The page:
“the feeling of dread in a Sunday or at the end of a vacation knowing that I have to go back to work” I can totally relate to and as I do still work part time I still occasionally get that feeling but work is a lot easier to deal with at home in my pajamas with my spouse bringing me coffee. As i typically only work 4 hours a day I don’t normally take lunch, but if I do I can hang out and watch a bit of a netflix show while I eat with my spouse and hang out with my cat. Now I only really experience that dread feeling if I have a particularly unproductive weekend where I slept for most of it and wish I would have done more, or an over productive weekend and didn’t get much time to relax.
I wish you the best of luck in your journey to FI and your business ventures beyond retirement Captain Cacus.
Thank you for your service!
Damn it..I have one kid and I only spend 32k a year and it will take me 10 more yrs to reach FI because I dont have a pension and 390K stashed to start with unfortunately !
Hey 10’s not bad. Ours was 9 years.
This screen-printing gig sounds interesting… is there anything that would prevent the writer from trying that out on a small scale now? Say, an Etsy store with just one or two designs? I am assuming he travels a lot for work, but maybe he has some downtime on the road to play around with ideas?
Damn! Almost my entire situation is similar to Mr. CC. From the income, to the mortgage amount, and I have a child (my wife stays home.) Age wise, I’m about 7 years behind Mr. CC and I only have about $165k in investments.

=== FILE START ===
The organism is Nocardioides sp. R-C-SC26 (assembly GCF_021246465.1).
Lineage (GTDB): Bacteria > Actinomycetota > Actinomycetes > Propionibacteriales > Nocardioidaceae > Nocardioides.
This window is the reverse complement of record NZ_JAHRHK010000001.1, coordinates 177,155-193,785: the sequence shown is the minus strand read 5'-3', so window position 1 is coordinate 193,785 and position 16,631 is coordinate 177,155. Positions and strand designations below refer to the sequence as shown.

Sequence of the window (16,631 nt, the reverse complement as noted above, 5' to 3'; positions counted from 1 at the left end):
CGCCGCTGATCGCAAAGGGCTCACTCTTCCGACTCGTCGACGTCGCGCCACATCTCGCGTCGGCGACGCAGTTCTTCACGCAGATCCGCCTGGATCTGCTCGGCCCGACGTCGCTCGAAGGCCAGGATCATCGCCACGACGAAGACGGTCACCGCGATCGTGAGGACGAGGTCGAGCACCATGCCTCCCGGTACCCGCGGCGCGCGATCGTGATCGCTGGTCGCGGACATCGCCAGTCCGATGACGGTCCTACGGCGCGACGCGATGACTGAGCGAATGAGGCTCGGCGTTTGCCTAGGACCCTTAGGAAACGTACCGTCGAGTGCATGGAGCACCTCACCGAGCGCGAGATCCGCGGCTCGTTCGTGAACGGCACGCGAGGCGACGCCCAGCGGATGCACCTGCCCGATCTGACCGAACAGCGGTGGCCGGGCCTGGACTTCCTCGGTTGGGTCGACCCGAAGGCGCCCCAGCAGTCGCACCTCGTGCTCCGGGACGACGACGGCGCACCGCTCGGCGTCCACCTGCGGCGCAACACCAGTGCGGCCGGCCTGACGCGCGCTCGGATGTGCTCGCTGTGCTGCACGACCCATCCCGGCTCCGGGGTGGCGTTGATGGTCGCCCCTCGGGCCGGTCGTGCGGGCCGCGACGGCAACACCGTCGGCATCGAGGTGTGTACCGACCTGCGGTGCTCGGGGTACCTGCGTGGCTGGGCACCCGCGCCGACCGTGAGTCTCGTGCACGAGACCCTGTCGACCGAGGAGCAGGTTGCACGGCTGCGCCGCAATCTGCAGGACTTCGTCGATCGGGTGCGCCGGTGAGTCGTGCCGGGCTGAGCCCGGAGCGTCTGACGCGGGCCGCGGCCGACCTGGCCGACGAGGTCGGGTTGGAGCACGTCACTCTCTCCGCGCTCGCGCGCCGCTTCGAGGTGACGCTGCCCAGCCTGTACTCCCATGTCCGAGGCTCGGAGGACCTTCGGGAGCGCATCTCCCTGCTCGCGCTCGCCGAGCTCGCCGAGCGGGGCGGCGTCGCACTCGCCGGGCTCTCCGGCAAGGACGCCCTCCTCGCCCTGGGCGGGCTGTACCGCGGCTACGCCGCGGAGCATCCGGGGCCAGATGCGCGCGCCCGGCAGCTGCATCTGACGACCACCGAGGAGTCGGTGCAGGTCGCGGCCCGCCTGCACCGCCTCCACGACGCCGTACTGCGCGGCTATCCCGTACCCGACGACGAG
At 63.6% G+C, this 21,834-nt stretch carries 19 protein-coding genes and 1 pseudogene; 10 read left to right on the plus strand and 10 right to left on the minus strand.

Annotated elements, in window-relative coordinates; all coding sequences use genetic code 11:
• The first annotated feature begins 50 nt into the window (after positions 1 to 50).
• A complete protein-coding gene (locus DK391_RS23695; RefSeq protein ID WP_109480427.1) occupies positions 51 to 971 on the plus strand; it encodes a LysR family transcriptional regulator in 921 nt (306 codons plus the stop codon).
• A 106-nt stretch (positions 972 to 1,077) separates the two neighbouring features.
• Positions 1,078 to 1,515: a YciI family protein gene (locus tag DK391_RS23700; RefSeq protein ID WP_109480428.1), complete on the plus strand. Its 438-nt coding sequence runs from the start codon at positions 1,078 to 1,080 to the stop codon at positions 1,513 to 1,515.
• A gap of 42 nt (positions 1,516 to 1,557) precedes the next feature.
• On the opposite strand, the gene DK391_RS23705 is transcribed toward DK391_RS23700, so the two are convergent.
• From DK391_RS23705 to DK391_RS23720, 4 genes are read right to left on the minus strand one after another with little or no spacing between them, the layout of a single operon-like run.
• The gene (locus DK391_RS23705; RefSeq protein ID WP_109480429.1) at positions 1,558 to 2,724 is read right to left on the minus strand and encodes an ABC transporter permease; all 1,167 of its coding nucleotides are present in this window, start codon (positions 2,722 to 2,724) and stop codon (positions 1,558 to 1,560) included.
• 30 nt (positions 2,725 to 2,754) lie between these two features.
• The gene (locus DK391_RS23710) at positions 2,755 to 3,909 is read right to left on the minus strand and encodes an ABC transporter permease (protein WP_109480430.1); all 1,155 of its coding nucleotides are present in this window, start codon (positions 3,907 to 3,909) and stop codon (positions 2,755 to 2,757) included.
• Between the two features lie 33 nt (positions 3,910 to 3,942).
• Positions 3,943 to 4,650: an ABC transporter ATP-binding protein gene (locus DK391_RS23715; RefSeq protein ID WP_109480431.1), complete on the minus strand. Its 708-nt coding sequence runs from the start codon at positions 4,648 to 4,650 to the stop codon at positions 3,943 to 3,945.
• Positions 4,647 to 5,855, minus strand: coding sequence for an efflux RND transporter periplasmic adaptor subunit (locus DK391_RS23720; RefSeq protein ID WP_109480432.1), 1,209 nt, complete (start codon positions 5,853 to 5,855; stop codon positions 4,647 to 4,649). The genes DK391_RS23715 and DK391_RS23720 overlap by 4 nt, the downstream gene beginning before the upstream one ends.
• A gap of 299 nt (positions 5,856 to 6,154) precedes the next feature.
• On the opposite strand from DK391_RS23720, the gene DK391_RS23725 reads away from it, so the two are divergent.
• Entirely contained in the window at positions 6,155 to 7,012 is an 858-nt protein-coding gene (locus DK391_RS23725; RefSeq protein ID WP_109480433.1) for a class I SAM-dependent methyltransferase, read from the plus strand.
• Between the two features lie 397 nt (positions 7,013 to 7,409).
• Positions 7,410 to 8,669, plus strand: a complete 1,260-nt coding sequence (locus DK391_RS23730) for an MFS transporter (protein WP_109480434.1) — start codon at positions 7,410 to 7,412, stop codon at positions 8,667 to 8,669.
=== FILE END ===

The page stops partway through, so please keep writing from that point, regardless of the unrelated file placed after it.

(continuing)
I’m inspired to run the calculation for myself because I am getting a little sick and tired of the grind working for the man. Like the Millennial Revolution team, I’m an engineer and I have a yearning to work with small businesses that want to incorporate tech, specifically IOT Connectivity, into their business.
Yeah, absolutely crunch the numbers for your situation. We showed you how.
They are doing so well. Their FI is in sight that is fantastic.
I can attest that the older the kids get the more they cost. Cars, clothes, insurance, dresses, computers, sports, phones, etc. I used to save a lot, but not any more. I’d say save at least another 8 years to build a nice cushion.
Cars? Phones?!? I didn’t have any of that shit!
It’s just the situation I’m in. Once you open Pandora’s box it gets complicated
we had beepers and no cars.
Since CC is only 36, he won’t be able to draw on his 401K until 59 1/2. Early withdrawal will cost an additional 10% penalty. I assume that most people do not want to pay that penalty on top of whatever regular income tax from withdrawing a portion of that $48,000 from his 401K.
Highly recommend you read this article from RootofGood about the Roth IRA Conversion ladder: http://rootofgood.com/roth-ira-conversion-ladder-early-retirement/
I was aware of the equal payment distribution, but I didn’t think of utilization Roth conversion in that manner. As a general rule, I would avoid paying any taxes unless I have to. I supposed CC would want such a mechanism if he wants to retire in 4 years.
By the way, great work, FC and Wanderer! I wish someone teach me about this when I was much younger. I tell both my boys to follow your model if they want to retire early and to pursue their dreams.
Johnny Elle, I’m pretty sure FC is using a 4% draw down to calculate what he will need to cover his expenses during retirement, assuming 48K/yr remains constant, plus the annual rate of inflation. Since he has a tax-free pension that covers 15.3K of annual expenses, the remaining balance of 32K would be covered by 800K in investments through drawing down 4% of that each year and increasing the draw down by the rate of inflation each year. Theoretically, assuming expenses remain constant throughout retirement, after adjusting for inflation, he should be able to cover expenses from interest and dividends on his 800K nut. Of course, stuff happens, things change and life is unpredictable. Retiring in 4 years would be a best case scenario and as others have pointed out, working a few more years to build a little bigger cushion would improve the odds on the margin of error.
Correct. Just because you CAN retire doesn’t mean you HAVE to.